OTHER SITES VISITED BY JESUS

Biblical scholars sometimes outline these trips of Jesus and the disciples by comparing the Gospel sequence and the locations mentioned, but we do not have one or several routes. We read that Mary and Joseph went south from Nazareth to Bethlehem and to Egypt. Jesus then appears back in the Galilee province calling disciples and teaching and healing especially around the Sea of Galilee. We assume they went back and forth several times ending up in Jerusalem for the trial and crucifixion. He is seen at his resurrection in Jerusalem and he is also seen in Galilee and on the Mount of Olives.

We don’t have a diary or even a biographical sketch but we do have the places mentioned in the Gospels and sometimes visited by Christian pilgrims and tourists. Below are the main places and phrases mentioned in the Gospels, beyond those described in the sections on Jesus in the south and Jesus in the North. They are listed alphabetically since we can’t always find the historically exact location. You might want to visit some of them.

At the Jordan (Matthew 3; Mark 1:9-11) sometimes “in the Jordan” refers to where Jesus was baptized by John. It has often been commemorated in today’s Kingdom of Jordan since the site on the west side of the Jordan River contains an Israeli fortification and is inaccessible to Christians. The Israeli Ministry of Tourism has a kibbutz designated as the baptism site where the Sea of Galilee becomes the Jordan River. (See the section on the Sea of Galilee.)

Cesarea Phillipi (Matthew 16:13-20) is remembered as the scene where Jesus asked the disciples who they thought he was and Peter made his profession of faith in Jesus. It was known as Banyas in Jesus’ day and is one of the sources of the Jordan River.

The Decapolis (Matthew 4:25) is a term for an area of ten Roman cities. It is partly in Galilee and in Samaria, but mostly in countries to the east of Galilee and Samaria. (Deca means ten and polis means city.)

Ein Karem (Luke 1:39) is west of Jerusalem and is the traditional site of the visit of Mary to her cousin, Elizabeth and the birthplace of John the Baptist. The Church of St. John the Baptist is built over the remains of a fifth century church and some Crusader ruins are also found there. The Franciscan Church of the Visitation (built in 1955) is nearby. Just beyond Ein Karem is the Hadassah Hospital, a part of Hebrew University, and famous for its stained glass windows. There is a free standing synagogue at the hospital with windows by Marc Chagall, representing the twelve tribes of Israel.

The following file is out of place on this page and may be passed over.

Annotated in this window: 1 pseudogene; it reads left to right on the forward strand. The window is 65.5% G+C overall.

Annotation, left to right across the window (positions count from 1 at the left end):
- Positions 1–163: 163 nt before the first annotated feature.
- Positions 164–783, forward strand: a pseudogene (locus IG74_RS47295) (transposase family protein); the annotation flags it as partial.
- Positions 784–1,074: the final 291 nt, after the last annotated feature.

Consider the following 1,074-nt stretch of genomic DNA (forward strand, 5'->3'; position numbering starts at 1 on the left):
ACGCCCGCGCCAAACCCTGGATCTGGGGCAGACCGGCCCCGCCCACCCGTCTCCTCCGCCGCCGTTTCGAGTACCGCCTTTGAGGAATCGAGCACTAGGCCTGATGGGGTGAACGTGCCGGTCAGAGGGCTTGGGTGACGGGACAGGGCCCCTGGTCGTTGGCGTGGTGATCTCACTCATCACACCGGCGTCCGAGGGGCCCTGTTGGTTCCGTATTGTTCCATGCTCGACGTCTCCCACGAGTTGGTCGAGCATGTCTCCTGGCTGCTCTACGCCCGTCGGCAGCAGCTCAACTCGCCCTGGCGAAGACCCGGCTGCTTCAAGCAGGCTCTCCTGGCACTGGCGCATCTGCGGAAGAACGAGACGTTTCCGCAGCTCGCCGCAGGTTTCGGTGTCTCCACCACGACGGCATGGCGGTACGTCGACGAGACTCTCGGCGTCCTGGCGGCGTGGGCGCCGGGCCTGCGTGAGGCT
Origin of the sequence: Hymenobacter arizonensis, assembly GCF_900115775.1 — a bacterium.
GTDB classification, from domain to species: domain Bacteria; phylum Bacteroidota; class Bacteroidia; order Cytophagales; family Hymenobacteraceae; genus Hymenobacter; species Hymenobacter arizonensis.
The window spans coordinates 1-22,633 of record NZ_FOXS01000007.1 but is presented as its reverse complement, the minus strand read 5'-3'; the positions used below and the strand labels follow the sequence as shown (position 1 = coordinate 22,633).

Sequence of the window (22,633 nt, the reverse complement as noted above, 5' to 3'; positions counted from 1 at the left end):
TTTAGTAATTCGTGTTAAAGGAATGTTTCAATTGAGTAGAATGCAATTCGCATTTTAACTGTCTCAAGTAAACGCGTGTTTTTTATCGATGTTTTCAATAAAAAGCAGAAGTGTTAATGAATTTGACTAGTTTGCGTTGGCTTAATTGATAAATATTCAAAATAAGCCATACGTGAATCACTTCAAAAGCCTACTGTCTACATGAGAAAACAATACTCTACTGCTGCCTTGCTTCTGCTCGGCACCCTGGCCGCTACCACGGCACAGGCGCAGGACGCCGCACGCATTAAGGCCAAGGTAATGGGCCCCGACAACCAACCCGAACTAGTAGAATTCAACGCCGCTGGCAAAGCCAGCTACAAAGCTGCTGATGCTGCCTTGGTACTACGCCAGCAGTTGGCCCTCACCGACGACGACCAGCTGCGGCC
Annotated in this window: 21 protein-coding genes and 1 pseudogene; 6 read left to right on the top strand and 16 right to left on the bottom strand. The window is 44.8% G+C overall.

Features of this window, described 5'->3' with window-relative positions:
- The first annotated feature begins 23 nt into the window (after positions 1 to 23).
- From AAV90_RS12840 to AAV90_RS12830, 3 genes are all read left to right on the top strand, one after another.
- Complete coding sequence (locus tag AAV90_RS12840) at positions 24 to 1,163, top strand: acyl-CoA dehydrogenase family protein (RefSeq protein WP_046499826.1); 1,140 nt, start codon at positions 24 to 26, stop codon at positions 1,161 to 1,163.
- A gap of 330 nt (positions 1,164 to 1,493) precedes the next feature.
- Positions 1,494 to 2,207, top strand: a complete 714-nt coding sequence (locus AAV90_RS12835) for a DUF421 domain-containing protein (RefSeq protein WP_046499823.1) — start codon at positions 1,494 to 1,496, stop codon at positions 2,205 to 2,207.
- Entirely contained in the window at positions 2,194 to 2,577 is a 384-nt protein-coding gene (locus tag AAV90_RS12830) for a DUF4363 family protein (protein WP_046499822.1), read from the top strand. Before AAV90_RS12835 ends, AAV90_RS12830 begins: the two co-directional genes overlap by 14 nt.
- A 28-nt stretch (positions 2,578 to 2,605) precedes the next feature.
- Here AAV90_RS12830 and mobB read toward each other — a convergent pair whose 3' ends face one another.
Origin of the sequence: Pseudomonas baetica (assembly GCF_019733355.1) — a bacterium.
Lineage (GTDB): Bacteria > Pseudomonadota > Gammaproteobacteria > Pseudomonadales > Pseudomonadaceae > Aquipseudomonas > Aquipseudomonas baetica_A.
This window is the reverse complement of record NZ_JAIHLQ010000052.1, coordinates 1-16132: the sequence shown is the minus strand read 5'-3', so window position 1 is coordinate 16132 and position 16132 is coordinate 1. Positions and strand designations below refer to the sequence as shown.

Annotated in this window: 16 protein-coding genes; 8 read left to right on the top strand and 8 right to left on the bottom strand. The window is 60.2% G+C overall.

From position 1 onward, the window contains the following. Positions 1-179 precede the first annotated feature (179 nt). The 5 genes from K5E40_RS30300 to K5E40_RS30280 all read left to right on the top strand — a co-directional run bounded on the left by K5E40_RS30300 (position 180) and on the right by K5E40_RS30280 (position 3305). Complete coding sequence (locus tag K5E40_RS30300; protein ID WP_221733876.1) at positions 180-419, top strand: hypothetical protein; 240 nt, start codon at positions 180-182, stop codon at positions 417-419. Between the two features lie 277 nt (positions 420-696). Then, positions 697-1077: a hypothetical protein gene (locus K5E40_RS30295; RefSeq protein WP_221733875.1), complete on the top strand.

Jacob's Well
Jacob's Well

Jacob’s well (John 4:5-47) is the place where Jesus asked the Samaritan woman for a drink and promised her living water. It is located just over a mile from modern Nablus (formerly called Shechem). The site has a Byzantine Church from the fourth century built in the form of a cross and a partially completed Greek Orthodox Church, which is the site of the well. A member of the church will let down a pail for water which you are invited to drink.

Jericho (Mark 10:46-52; Luke 18:35; and many other references in the gospels) has been located in various places throughout the centuries. Its present location is in the valley of the Jordan River making it a hot, humid spot to visit in summer. When Joshua defeated Jericho it was already six or seven thousand years old. It was one of the earliest locations known for growing crops as settled agriculture began, and it was visited in the Stone Age. You will see carvings of a six-pointed star which is the symbol used by Hisham, a famous 8th century caliph. Jesus went there many times.

Judea beyond the Jordon (Mark 10:1;) refers to an area which is now in the Kingdom of Jordan.

Mount of Transfiguration (Matthew 17:1-8; Mark 9:2-8; Luke 9:28-36;) is spoken of in the gospels but there is no clue as to its real location. It is a good illustration of sites located by the motto: “It must be someplace, so why not here?”

Naim (Luke 7:11-16) – is where Jesus raised a person from the dead. An 18th century church commemorating Luke’s story has been built there.

Samaria – In Jesus’ day, Samaria was a province along with the province of Galilee in the north and the province of Judea in the south. When Jesus and the disciples traveled, they went through Samaria as they went from the Galilee to Judea and back. Some cities in Samaria are mentioned but others remain anonymous. Some Jews would not travel in Samaria because the inhabitnats worshipped at Mount Gerezin insead of Jerusalem, which gives us the background to the Good Samaritan story.

Syria was not a country in Jesus day but a large area of the land on the east side of the Mediterranean Sea. In later times it was a part of the Ottoman Empire. Then it was divided up since World War II into several smaller countries including Lebanon, Jordan, and Syria itself. 

Tyre and Sidon (Mark 7:34; Luke 6;) still exist and are located in today’s Lebanon (formerly Syria) on the shore of the Mediterranean.

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